Judge rules in egg-pricing case that value must be tied to domestic price

By Amanda Thomas | Jun 21, 2018

PHILADELPHIA – A federal judge in Pennsylvania has ruled that the value of eggs must be calculated by the price egg farmers paid to purchase them domestically.

By Photos public domain.com [Public domain], via Wikimedia Commons

PHILADELPHIA –  A federal judge in Pennsylvania has ruled that the value of eggs must be calculated by the price egg farmers paid to purchase them domestically.

In a June 1 ruling, U.S. District Judge Gene E.K. Pratter of the U.S. District Court for the Eastern District of Pennsylvania denied a “motion for a direct verdict on the affirmative defense of the Capper-Volstead immunity” for the United States Egg Marketers (USEM).

The court said Congress passed the Capper-Volstead Act in 1922 to “remove the threat of antitrust restrictions on certain kinds of collective activity.” At issue in this case was how to calculate the value of eggs.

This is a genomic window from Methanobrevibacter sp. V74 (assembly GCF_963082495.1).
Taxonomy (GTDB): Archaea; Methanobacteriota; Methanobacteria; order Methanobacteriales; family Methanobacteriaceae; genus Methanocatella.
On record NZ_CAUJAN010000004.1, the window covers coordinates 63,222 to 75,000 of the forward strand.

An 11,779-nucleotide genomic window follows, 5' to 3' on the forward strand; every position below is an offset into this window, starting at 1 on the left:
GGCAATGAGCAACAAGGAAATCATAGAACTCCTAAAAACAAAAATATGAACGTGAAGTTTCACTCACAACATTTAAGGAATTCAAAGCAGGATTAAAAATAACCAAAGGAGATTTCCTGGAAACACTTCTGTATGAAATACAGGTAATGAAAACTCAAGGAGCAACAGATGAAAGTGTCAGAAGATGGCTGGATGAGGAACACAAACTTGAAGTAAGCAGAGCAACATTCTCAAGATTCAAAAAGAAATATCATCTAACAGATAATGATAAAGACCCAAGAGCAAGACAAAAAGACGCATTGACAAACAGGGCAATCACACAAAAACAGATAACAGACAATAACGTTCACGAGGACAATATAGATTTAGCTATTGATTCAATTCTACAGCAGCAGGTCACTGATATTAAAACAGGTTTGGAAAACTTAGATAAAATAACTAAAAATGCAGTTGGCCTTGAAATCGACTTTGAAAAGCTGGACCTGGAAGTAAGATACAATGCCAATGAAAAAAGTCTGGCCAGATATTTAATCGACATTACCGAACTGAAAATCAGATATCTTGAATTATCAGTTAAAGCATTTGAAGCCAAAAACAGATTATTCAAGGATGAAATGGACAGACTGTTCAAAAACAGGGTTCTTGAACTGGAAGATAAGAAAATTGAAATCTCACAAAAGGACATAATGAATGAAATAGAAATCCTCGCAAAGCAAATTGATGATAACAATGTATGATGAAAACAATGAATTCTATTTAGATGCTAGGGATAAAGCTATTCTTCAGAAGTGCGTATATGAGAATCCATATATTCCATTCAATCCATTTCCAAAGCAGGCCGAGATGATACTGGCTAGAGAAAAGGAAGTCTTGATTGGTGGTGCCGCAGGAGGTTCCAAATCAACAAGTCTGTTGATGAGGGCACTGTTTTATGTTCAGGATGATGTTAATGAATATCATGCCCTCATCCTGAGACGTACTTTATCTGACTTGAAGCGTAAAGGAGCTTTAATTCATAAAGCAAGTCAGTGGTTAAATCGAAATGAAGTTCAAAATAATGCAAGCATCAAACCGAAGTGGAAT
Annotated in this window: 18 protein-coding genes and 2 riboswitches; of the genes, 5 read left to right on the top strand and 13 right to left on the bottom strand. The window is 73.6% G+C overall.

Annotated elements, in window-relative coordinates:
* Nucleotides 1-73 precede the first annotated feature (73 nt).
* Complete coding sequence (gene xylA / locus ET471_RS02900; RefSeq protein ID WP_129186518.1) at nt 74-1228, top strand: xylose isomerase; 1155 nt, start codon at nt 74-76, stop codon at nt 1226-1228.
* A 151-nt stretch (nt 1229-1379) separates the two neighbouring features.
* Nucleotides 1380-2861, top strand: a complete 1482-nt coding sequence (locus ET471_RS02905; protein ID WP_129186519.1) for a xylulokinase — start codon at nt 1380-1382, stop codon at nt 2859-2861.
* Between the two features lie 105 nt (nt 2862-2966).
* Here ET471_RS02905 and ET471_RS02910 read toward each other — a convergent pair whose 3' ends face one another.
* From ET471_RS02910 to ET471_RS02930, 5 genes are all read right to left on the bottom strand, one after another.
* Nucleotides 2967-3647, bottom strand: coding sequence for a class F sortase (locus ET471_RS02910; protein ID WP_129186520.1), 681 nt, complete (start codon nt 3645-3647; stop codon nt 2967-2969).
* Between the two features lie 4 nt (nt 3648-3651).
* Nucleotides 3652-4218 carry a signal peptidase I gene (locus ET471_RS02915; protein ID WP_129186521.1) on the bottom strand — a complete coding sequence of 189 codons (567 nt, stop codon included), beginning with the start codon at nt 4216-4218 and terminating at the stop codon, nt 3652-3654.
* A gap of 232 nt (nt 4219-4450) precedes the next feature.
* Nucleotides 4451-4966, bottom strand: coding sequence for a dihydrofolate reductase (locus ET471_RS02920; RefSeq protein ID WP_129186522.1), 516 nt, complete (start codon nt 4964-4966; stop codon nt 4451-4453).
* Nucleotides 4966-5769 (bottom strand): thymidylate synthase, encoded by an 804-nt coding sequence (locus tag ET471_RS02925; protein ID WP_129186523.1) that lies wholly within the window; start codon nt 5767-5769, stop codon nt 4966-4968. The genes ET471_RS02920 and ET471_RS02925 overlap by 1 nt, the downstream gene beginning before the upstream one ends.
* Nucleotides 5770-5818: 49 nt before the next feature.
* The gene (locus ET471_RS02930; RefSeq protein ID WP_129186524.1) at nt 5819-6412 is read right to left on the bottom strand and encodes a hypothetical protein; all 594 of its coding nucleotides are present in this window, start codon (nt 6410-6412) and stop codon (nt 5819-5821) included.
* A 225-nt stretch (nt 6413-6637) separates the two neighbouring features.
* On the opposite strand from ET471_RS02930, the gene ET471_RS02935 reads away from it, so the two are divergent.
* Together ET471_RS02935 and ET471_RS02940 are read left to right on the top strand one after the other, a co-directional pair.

The opinion said Black’s Law Dictionary defines value as the “monetary worth or price of something; the amount of goods, services, or money that something commands in an exchange.” 


U.S. District Judge Gene E.K. Pratter   University of Pennsylvania Law School

“The court must look to the price of goods paid by USEM in the domestic purchase of the eggs from non-members, not the price paid by foreign buyers,” Pratter said in her decision. 

She noted that antitrust law focuses on prices paid in domestic markets. 

“It attempts to limit domestic price fixing, not international violations,” she said. “Even in this case, the plaintiffs allege, and must prove, harm in the relevant domestic market. It makes little sense, when assessing an antitrust statute, to look to foreign prices to determine value.” 

According to the opinion, the defendants wanted the court to look at the export buyer’s purchase price and the plaintiffs wanted the court to consider USEM’s purchase price. Pratter found that the Capper-Volstead Act didn’t apply in this case because the court “must look at the relevant market,” which is domestic. 

“The Capper-Volstead Act requires the court to look at the value of goods handled by the cooperative,” the opinion said. “The goods are handled by the cooperative once they are purchased, and they are purchased domestically.” 

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